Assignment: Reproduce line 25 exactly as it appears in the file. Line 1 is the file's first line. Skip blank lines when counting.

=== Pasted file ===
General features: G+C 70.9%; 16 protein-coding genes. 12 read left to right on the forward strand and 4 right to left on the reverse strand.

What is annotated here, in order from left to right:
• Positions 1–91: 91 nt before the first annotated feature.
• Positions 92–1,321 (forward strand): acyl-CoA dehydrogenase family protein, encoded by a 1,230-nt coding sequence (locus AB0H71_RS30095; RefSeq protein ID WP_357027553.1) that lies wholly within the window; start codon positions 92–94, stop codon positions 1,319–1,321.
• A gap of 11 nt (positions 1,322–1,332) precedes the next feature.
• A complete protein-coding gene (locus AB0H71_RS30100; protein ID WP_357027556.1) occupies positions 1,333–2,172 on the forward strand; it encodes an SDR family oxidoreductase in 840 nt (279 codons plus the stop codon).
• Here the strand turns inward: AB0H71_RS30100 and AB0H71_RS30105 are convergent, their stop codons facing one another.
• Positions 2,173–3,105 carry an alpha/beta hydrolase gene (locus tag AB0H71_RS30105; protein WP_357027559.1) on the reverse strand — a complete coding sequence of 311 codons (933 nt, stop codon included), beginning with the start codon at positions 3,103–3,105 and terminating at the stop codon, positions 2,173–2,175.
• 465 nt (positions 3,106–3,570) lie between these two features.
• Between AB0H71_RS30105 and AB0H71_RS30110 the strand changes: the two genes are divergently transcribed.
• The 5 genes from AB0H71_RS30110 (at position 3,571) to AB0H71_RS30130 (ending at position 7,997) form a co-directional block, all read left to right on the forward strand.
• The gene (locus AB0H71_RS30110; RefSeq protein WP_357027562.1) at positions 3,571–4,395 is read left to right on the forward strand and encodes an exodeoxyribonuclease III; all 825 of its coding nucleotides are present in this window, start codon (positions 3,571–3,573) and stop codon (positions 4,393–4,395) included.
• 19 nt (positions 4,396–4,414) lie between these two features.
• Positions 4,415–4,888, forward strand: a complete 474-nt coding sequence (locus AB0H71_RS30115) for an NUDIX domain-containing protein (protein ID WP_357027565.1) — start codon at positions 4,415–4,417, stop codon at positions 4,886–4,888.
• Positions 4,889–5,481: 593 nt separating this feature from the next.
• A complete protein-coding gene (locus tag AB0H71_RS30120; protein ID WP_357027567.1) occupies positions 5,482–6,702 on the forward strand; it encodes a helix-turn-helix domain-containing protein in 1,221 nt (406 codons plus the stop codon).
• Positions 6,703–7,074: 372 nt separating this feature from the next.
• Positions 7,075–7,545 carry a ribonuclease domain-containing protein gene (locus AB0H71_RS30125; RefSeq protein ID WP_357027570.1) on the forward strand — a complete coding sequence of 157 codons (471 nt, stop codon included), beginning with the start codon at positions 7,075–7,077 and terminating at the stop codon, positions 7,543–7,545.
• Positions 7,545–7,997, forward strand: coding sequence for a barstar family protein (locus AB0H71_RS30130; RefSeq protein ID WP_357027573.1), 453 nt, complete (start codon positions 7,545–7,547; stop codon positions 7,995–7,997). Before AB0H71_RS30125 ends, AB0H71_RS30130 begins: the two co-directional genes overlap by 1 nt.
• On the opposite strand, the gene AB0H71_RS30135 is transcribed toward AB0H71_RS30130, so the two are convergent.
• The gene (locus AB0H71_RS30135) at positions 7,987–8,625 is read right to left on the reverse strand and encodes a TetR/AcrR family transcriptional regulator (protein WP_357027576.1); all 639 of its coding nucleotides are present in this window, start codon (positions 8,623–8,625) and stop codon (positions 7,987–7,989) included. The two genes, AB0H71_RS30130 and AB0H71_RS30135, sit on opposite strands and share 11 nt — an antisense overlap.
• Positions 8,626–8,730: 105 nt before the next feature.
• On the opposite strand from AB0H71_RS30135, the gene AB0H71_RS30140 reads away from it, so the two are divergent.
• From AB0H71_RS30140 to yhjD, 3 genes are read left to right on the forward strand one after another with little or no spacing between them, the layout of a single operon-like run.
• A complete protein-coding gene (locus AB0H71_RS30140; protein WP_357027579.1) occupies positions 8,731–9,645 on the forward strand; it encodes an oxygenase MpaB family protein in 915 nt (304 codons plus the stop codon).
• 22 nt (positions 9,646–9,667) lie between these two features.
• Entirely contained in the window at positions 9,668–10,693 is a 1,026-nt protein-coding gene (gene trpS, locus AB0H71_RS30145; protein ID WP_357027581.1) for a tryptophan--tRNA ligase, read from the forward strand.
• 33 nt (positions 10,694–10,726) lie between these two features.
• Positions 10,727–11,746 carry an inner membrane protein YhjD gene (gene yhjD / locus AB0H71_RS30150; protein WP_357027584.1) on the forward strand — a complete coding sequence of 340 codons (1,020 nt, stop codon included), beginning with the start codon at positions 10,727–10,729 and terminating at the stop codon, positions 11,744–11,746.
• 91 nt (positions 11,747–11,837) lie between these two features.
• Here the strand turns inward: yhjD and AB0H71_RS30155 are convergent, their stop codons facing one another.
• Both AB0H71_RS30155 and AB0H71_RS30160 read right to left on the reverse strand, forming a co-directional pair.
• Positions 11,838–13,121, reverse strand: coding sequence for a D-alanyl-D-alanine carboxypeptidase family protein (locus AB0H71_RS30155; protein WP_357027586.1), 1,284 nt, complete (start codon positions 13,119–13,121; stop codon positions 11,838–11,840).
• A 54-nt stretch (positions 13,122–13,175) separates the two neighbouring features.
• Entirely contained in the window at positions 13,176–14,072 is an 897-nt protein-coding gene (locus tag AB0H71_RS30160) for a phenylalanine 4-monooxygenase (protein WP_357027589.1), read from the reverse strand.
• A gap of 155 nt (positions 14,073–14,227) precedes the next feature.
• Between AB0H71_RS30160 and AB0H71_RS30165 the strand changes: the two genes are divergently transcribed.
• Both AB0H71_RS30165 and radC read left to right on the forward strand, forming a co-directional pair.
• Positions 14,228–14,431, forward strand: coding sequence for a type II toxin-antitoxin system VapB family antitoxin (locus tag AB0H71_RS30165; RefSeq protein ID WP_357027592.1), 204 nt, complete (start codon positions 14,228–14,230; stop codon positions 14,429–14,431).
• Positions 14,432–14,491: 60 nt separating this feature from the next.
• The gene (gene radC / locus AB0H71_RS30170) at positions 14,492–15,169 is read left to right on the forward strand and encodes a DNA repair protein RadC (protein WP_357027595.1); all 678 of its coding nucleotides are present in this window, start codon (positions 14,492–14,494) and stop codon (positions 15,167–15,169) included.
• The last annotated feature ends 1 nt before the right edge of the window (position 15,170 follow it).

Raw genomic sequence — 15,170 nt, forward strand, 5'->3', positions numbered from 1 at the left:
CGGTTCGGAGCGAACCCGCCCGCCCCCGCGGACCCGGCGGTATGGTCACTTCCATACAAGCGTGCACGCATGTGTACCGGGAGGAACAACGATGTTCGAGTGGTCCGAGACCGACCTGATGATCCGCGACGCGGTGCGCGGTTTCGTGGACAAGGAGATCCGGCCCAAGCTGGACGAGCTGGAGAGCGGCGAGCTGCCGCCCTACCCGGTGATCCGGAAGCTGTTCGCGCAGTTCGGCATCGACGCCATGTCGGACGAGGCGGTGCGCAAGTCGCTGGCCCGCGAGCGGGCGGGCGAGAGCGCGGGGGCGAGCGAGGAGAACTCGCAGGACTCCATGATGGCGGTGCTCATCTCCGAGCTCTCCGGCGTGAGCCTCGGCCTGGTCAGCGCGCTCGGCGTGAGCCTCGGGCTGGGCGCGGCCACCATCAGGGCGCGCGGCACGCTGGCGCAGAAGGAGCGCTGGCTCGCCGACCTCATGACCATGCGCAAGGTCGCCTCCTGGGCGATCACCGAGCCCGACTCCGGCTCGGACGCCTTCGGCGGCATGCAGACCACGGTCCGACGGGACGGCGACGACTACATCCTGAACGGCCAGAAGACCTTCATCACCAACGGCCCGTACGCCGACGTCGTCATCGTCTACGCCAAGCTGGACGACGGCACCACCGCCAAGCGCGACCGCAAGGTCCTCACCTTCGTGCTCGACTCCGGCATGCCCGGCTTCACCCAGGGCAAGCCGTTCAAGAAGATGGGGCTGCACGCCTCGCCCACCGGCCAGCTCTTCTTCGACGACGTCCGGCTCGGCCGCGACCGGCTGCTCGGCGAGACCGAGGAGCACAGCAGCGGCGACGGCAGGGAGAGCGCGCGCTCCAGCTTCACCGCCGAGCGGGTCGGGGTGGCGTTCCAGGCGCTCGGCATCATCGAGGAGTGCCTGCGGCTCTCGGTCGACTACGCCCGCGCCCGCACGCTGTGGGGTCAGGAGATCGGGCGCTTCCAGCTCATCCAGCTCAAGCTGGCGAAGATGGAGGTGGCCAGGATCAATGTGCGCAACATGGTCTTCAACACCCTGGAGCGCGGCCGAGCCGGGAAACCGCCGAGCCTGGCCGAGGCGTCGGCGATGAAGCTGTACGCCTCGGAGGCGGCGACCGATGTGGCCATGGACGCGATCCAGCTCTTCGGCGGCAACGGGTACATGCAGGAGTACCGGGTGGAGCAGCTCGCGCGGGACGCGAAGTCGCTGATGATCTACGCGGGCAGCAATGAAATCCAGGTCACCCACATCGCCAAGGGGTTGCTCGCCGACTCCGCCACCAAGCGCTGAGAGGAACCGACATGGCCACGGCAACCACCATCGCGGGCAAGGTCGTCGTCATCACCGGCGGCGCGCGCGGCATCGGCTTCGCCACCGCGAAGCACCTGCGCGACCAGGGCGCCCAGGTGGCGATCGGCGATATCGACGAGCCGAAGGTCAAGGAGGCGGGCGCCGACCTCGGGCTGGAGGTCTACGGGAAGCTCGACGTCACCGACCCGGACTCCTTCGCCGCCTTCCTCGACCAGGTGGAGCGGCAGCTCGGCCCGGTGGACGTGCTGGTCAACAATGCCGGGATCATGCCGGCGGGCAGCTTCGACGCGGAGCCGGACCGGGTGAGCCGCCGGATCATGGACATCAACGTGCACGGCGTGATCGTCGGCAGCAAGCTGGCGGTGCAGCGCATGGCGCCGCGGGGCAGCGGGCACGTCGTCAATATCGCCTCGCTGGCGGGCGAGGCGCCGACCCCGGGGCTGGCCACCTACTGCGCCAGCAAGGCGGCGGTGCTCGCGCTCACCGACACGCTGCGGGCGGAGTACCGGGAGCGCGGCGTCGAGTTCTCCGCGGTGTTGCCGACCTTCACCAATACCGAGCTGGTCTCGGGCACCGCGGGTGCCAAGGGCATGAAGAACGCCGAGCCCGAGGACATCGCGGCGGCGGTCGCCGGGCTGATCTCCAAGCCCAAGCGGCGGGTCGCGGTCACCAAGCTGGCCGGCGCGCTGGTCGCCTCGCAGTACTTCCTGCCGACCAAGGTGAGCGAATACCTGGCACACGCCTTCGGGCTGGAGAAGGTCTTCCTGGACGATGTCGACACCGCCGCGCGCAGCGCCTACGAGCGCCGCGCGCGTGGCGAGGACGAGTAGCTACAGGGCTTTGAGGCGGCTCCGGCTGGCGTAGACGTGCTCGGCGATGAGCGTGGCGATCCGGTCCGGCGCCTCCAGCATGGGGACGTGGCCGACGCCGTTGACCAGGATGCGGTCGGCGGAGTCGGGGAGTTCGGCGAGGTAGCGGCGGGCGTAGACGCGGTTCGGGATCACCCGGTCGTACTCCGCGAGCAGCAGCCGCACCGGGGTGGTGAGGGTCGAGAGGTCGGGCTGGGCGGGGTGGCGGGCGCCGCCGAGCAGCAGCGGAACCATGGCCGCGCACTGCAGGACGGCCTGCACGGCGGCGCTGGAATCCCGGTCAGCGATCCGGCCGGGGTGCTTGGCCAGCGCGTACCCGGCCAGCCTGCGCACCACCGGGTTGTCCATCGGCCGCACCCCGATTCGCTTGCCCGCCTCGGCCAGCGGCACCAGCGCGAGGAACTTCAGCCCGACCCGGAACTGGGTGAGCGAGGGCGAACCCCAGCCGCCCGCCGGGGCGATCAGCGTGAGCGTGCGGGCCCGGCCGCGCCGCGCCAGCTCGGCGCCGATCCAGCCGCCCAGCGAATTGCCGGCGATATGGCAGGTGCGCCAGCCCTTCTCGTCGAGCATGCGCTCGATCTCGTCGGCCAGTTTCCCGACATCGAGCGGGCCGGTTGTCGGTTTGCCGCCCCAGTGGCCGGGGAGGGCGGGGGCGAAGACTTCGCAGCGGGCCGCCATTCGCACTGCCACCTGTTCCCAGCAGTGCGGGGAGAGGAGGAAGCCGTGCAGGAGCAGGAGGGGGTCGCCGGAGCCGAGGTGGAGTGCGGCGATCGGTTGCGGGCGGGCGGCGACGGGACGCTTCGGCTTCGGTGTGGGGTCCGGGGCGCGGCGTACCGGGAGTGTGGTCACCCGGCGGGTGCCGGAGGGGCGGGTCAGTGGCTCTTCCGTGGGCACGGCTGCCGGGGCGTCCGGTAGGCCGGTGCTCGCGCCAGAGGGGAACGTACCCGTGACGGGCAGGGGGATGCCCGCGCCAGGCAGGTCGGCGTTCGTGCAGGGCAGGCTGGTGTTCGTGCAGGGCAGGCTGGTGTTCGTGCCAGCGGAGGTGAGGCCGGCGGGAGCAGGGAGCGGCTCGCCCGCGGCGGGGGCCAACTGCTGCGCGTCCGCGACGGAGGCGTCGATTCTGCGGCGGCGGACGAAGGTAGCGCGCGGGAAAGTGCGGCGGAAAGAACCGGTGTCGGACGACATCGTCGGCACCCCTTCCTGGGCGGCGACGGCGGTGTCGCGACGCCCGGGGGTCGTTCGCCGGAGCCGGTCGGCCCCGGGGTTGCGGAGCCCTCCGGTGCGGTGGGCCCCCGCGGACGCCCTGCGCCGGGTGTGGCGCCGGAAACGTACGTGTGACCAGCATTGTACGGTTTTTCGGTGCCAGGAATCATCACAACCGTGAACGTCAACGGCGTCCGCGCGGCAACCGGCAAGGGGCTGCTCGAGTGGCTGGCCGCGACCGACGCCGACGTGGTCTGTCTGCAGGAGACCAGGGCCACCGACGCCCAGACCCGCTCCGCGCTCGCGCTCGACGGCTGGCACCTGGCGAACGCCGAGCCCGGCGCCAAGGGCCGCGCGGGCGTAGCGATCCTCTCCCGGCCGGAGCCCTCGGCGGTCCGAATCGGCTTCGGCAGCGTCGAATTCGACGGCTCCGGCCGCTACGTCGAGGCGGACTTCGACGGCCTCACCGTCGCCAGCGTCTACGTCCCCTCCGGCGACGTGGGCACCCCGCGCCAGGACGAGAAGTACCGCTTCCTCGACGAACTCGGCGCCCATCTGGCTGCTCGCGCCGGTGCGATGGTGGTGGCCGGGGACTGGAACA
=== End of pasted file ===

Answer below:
• A complete protein-coding gene (locus AB0H71_RS30140; protein WP_357027579.1) occupies positions 8,731–9,645 on the forward strand; it encodes an oxygenase MpaB family protein in 915 nt (304 codons plus the stop codon).